why not have other cases ?
The individual subtasks here seem to cover only certain particular arbitrary use cases and not others. Why not have
- substring that starts at index n and ends at index m
- substring that starts at index n and ends at m places before the end of the string
- substring that starts at n places before the end of the string and is of length m
- and so on
Also, the last two subtasks seem very obscure and contrived. No language seems to have built-in methods for them. It seems that all the solutions are basically (1) find the character or substring we are looking for, and (2) use the first subtask ("starting from n characters in and of m length") to get the result. Why not just put the finding the character or substring part as a separate article? --184.108.40.206 09:28, 10 August 2009 (UTC)
> The individual subtasks here seem to cover only certain particular arbitrary use cases and not others.
I thought it would be overly repetitious and verbose to cover all cases.
> Also, the last two subtasks seem very obscure and contrived. No language seems to have built-in methods for them.
Yes, I think you're right. I expected Ruby to have this feature but it turned out not to. Leaving the only language I know that does as XSLT http://www.zvon.org/xxl/XSLTreference/Output/function_substring-after.html Hardly significant enough to justify those two subtasks. If you're happy to make those changes I'll support them.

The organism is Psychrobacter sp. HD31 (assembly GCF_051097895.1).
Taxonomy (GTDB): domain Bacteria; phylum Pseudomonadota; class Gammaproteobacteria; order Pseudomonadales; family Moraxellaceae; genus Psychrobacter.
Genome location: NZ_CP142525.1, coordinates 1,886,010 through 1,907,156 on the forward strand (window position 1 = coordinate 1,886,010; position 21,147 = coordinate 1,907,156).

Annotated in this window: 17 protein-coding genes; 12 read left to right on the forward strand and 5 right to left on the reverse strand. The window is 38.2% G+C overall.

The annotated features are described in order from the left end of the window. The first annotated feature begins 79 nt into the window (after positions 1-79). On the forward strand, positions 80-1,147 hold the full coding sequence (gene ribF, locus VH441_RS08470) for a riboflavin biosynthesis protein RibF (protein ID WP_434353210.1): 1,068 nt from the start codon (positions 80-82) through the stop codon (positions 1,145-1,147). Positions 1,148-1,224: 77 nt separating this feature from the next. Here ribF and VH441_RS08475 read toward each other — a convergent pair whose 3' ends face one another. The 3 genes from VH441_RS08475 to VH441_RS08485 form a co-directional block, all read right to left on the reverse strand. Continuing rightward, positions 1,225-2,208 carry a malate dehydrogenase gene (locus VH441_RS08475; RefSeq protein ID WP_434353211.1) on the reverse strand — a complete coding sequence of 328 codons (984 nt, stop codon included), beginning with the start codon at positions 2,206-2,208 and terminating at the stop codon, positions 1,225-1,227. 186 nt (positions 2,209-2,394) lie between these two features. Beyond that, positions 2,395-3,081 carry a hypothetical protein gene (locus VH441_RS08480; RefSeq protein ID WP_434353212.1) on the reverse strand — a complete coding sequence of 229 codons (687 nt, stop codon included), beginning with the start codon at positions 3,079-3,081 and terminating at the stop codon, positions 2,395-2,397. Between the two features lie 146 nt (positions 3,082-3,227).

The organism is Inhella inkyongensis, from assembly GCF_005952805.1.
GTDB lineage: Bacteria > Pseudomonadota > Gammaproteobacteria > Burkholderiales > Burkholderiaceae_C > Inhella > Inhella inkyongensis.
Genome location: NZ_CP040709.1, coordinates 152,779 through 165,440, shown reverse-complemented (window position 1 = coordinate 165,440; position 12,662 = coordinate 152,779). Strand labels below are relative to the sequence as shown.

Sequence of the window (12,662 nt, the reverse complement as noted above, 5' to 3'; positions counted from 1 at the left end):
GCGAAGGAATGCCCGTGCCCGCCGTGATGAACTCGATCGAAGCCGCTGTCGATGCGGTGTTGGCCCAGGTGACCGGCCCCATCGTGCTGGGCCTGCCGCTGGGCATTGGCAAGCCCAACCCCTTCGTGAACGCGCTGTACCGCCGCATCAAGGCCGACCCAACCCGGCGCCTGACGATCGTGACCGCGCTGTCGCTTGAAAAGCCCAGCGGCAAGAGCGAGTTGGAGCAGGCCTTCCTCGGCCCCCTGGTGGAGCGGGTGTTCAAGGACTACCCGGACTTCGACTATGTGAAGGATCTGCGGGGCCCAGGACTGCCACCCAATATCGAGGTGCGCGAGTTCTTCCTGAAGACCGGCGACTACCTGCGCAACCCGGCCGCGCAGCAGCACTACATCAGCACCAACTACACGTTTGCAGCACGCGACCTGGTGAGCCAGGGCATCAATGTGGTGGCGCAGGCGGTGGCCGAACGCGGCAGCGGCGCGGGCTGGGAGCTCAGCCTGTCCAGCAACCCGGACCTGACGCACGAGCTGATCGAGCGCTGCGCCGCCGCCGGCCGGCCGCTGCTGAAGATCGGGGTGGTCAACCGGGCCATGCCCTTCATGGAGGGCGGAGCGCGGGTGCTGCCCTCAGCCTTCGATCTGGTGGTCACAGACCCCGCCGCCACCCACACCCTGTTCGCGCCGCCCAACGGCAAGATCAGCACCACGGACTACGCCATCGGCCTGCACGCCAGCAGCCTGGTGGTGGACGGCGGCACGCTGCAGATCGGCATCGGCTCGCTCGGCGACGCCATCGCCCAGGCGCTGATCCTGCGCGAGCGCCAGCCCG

Oligomous 17:48, 10 August 2009 (UTC)
For what it's worth, the last Snobol4 subtask was incorrect, though it happened to return the right result. The break( ) pattern creates a character class like regex [ ], not a substring to match. Fixed. --Snoman 11:32, 12 July 2010 (UTC)
In the same way that we have "whole string minus last character", we also need "whole string minus first character here", because there may be a separate handler within the language for removing a single leading character without needing to substring from characters 2 to end.
Markhobley 23:30, 2 June 2011 (UTC)
Substantial task changes affecting many examples
The more examples their are for a task, the more effort it takes to change the essential task goals and get all the examples updated. This task is not draft and has 60 examples. You need to weigh any change to the task definition against the ability to get most of the examples updated, and I think 60 examples is too much for a change that adds another requirement to the task description when the task description without it wasn't so bad.
What do others think? --Paddy3118 04:35, 5 June 2011 (UTC)
- I agree. Way too far in to a task effort to make changes without discussion. Also, I'm not sure how many occasions there are to show a string minus the first character. In any case, we should talk about it first. --Mwn3d 05:03, 5 June 2011 (UTC)
- (regarding showing a string minus the 1st character): this is covered by the 1st task requirement. Showing that result isn't very common, but using a string starting with the 2nd is. -- Gerard Schildberger 18:52, 14 March 2013 (UTC)
I am wondering how many languages allow a zero length SUBSTR (or equivalent BIF).
Also, the 3rd task requirement: if the (original) string is a null string, how many language examples would handle that case?
I've been bit in the hinder too many times on that little ditty. "But, but, but, it never should've happened ..."
-- Gerard Schildberger 19:03, 14 March 2013 (UTC)
Also, considering the PL/I version when the original string has a length of zero (a null string, if you will). What does the PL/I substr BIF do with a negative length (3rd argument)? -- Gerard Schildberger (talk) 23:15, 5 October 2013 (UTC)